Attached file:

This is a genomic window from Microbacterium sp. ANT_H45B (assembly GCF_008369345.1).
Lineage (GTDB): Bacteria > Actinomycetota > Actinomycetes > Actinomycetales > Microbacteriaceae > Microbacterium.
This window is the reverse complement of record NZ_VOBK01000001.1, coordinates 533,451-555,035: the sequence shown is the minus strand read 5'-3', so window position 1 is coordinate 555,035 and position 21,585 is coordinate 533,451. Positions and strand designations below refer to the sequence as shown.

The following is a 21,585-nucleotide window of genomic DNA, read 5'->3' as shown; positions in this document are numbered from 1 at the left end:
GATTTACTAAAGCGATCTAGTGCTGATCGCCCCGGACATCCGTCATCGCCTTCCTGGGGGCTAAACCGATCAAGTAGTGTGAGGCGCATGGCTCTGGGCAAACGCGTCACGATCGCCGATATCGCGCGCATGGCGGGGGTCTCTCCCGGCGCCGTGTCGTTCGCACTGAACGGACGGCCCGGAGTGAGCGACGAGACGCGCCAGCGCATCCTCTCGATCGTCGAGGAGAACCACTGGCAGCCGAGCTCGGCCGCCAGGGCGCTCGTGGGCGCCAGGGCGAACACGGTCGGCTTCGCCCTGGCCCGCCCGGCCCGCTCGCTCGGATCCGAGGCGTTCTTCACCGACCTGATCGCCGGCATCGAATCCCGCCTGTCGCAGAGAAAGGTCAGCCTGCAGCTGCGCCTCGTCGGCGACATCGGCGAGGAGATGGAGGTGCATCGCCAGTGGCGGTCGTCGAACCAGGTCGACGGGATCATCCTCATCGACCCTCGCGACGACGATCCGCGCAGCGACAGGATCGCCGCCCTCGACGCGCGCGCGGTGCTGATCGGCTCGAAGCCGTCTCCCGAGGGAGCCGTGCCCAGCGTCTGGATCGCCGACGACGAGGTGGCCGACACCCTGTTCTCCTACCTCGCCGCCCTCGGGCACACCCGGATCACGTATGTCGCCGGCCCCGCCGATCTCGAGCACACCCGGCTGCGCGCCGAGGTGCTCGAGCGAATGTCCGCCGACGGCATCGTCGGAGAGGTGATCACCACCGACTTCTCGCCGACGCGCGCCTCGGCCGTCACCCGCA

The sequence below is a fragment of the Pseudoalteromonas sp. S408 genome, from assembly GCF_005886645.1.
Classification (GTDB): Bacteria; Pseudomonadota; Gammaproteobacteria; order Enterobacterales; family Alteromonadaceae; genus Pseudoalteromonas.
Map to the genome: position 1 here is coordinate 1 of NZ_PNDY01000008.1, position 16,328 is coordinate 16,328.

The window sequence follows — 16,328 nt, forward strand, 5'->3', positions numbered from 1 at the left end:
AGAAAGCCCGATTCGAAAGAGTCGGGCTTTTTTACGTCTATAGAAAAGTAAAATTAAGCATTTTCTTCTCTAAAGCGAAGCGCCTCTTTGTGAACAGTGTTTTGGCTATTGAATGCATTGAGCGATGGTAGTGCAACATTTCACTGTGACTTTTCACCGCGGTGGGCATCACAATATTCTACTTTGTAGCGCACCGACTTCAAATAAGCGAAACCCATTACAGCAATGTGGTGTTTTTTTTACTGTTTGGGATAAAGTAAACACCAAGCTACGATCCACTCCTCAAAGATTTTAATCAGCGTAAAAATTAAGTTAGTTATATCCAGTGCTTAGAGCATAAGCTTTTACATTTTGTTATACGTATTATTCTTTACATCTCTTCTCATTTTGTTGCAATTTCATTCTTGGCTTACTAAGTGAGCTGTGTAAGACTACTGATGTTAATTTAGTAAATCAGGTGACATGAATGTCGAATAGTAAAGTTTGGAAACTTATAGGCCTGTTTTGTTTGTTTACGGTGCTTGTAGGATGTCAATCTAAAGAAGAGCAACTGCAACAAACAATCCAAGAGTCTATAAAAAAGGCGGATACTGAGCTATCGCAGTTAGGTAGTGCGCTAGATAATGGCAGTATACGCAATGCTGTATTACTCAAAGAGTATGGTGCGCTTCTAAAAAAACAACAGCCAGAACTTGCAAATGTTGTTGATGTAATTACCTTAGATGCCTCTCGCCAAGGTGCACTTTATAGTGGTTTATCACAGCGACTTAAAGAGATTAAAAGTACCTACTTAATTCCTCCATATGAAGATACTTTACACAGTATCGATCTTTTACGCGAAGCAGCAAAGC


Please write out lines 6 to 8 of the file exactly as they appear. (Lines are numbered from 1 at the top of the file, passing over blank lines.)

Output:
The sequence below is a fragment of the Pseudoalteromonas sp. S408 genome, from assembly GCF_005886645.1.
Classification (GTDB): Bacteria; Pseudomonadota; Gammaproteobacteria; order Enterobacterales; family Alteromonadaceae; genus Pseudoalteromonas.
Map to the genome: position 1 here is coordinate 1 of NZ_PNDY01000008.1, position 16,328 is coordinate 16,328.